# Isn't the Zeta function a solution to many trivial differential equations?

In a recent MO question the author asks: Could the Riemann zeta function be a solution for a known differential equation?

I don't understand why the answer isn't a trivial yes? For example, $y' = -\sum log(n)/n^s$ is an equation with y being the zeta function. It's easy to come up with many trivial examples of this. What am I misunderstanding?

• The differential equation should not contain any nontrivial functions of $s$ except via $y$ and its derivatives. – Count Iblis Jan 22 '17 at 22:16
• Here is a link to the MO post the OP is (probably) talking about, for reference: mathoverflow.net/questions/260196/… – A.Sh Jan 22 '17 at 22:19
• Yes, it's really easy to make more. – mtheorylord Jan 22 '17 at 22:44
• For example the $\Gamma$ function is a solution for a very basic functional equation $\Gamma(s+1) = s \Gamma(s)$. Quite similarly, the Riemann zeta function is a solution for $\zeta(s) = \chi(s) \zeta(1-s)$ where $\chi(s) = \pi^{s-1} 2^s \sin(\pi s/2) \Gamma(1-s)$. So those functions obeys to some functional equations, but we don't know any similar differential equations for them. – reuns Jan 22 '17 at 22:44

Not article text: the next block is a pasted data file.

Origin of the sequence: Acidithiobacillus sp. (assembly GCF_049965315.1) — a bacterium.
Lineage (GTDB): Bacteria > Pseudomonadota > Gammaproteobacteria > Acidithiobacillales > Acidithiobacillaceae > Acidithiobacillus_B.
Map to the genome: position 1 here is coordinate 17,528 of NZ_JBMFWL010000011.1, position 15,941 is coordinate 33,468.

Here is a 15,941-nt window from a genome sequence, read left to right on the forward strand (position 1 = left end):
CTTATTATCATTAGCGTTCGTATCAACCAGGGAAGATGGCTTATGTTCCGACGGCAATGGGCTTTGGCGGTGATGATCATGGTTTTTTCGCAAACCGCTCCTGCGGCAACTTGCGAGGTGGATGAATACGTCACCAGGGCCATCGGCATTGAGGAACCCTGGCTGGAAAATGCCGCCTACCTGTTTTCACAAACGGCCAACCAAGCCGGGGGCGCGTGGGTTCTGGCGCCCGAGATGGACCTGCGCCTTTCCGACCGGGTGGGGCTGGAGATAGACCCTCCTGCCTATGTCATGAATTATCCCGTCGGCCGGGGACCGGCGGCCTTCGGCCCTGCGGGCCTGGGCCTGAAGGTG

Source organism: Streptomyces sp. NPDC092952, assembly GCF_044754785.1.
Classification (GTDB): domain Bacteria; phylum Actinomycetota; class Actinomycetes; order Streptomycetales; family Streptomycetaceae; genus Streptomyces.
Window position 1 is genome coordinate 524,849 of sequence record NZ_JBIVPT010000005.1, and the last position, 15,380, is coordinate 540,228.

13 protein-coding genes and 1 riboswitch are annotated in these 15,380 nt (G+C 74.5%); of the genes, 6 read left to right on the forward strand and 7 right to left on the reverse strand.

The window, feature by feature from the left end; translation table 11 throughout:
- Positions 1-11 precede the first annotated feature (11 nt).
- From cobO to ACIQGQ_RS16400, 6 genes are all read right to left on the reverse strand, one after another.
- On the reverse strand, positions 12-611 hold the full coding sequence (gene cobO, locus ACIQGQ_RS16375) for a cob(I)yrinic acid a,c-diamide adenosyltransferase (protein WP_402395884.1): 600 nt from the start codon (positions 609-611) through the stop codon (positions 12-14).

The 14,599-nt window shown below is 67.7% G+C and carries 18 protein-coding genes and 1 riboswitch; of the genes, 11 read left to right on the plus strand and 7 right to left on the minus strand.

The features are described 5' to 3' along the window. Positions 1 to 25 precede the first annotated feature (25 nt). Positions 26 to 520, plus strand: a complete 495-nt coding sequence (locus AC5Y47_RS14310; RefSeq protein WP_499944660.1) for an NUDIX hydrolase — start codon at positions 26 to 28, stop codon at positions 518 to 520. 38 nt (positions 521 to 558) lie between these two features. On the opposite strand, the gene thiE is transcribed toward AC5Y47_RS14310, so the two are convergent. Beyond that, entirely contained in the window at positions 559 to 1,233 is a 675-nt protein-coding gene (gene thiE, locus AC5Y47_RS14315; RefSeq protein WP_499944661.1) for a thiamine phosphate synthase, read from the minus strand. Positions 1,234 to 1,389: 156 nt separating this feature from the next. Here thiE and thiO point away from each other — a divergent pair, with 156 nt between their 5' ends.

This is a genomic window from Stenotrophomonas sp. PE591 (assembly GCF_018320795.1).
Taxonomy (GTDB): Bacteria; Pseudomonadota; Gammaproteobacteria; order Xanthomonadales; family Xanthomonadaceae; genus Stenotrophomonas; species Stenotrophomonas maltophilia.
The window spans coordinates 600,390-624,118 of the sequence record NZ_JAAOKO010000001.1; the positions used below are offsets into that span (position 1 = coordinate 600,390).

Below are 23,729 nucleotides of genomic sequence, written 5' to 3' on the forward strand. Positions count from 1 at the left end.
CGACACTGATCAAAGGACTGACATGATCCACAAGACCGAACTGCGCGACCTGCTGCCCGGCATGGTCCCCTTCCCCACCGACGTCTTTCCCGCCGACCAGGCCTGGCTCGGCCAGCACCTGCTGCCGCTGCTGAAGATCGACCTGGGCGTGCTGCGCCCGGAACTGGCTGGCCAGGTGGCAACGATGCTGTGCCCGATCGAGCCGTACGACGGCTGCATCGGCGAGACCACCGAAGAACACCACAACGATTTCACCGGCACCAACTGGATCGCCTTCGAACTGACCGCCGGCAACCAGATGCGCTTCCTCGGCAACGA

The zeta function is trivially a solution to many differential equations

You are correct that we can construct differential equations for which $\zeta(s)$ is a solution in this manner. But what you have. . .

$y'(s) = \displaystyle \sum_{n=1} ^\infty \frac{\log(n)}{n^s}$

. . . is quite a complicated equation. Much more complicated that, for example, a finite linear equation like. . .

$A_n(s)y^{(n)} + A_{n-1}(s)y^{(n-1)}+ \ldots + A_{1}(s)y' + A_{0}(s)y(s) = 0$

. . . where $A_i(s)$ are some functions. The paper points out that $\zeta(s)$ does not solve any finite linear equation. Then it asks how complicated we need to make an equation in order for $\zeta(s)$ to solve it. Does it need to be as complicated as yours or can we do better?

The answer given in the paper is that $\zeta(s)$ solves an infinite linear equation of the form

$\ldots + A_n(s)y^{(n)} + A_{n-1}(s)y^{(n-1)}+ \ldots + A_{1}(s)y' + A_{0}(s)y(s) = 0$.

This equation is simpler than yours in that there are no functions of $s$ other than $y(s)$ and its derivatives. However it is more complicated in the sense that it includes the higher derivatives of $y(s)$.

• $(s-1) \zeta(s)$ solves such an infinite differential equation, as any entire function ? – reuns Jan 22 '17 at 22:48